Countries and companies must act quickly to address the cyber security skills shortage through education, workforce diversity and training, according to a new report.
Intel Security found that only 14 per cent of UK IT decision-makers believe the education system fully prepares professionals for the cyber security industry.
The authors of the study, launched in partnership with the Centre for Strategic and International Studies, said this is underlined by the fact that 75 per cent of UK IT experts say there is a cyber security shortage.
As a direct result of this shortage, 32 per cent of enterprises claim they are unable to maintain an adequate staff of cyber security professionals and 22 per cent believe they are targeted by attackers because they know the company’s cyber security is not strong enough.
Key figures in the Newcastle tech cluster told BusinessCloud that the skills shortage is beginning to bite – and that the problem is not limited to the North East.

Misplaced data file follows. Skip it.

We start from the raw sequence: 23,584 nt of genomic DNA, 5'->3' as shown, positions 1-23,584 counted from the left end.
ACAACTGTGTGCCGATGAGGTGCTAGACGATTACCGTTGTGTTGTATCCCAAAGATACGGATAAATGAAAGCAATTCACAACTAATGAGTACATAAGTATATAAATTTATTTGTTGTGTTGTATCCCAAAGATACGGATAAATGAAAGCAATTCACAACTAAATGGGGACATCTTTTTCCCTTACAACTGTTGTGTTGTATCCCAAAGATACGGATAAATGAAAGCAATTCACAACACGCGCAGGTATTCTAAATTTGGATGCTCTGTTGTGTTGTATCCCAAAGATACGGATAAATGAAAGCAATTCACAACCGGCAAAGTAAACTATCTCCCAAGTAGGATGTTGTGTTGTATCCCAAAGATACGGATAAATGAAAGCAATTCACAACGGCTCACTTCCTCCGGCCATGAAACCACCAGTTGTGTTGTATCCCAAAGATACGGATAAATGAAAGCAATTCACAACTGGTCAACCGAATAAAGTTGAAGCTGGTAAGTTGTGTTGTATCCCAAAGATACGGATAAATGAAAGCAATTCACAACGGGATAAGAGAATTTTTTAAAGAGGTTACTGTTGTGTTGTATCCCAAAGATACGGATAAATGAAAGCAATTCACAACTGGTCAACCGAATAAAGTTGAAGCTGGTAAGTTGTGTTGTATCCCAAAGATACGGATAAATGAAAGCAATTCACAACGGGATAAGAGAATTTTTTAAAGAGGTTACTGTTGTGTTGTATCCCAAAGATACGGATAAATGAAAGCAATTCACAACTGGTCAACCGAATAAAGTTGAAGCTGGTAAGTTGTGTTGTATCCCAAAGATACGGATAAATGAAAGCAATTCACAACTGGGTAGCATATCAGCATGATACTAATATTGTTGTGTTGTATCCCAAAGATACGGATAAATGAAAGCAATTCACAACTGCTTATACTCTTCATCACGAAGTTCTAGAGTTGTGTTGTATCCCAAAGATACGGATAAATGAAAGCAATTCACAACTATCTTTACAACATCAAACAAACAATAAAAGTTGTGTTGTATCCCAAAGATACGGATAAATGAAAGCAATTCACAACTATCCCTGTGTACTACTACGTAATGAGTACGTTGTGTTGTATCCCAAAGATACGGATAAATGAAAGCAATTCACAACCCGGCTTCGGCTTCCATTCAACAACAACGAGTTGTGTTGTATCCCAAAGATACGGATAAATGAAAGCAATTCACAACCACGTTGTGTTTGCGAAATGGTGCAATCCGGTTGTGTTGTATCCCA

Last year 209,000 cyber security jobs went unfilled in the US alone.
The UK Government has upped tech spending due to concern over the skills gap.
And former computer science students currently top the UK graduate jobless rankings.
Even though a quarter of respondents confirmed their organisation had lost proprietary data due to their cyber security skills gap, there are no signs of the workforce shortage reducing in the near term.
The report said that the increase in cloud, mobile computing and the Internet of Things as well as advanced targeted cyber attacks and cyber terrorism enhances the need for a stronger cyber security workforce.
Jon Corner, CEO of The Landing at MediaCityUK at Salford Quays, told BusinessCloud what his organisation is doing to plug the skills gap.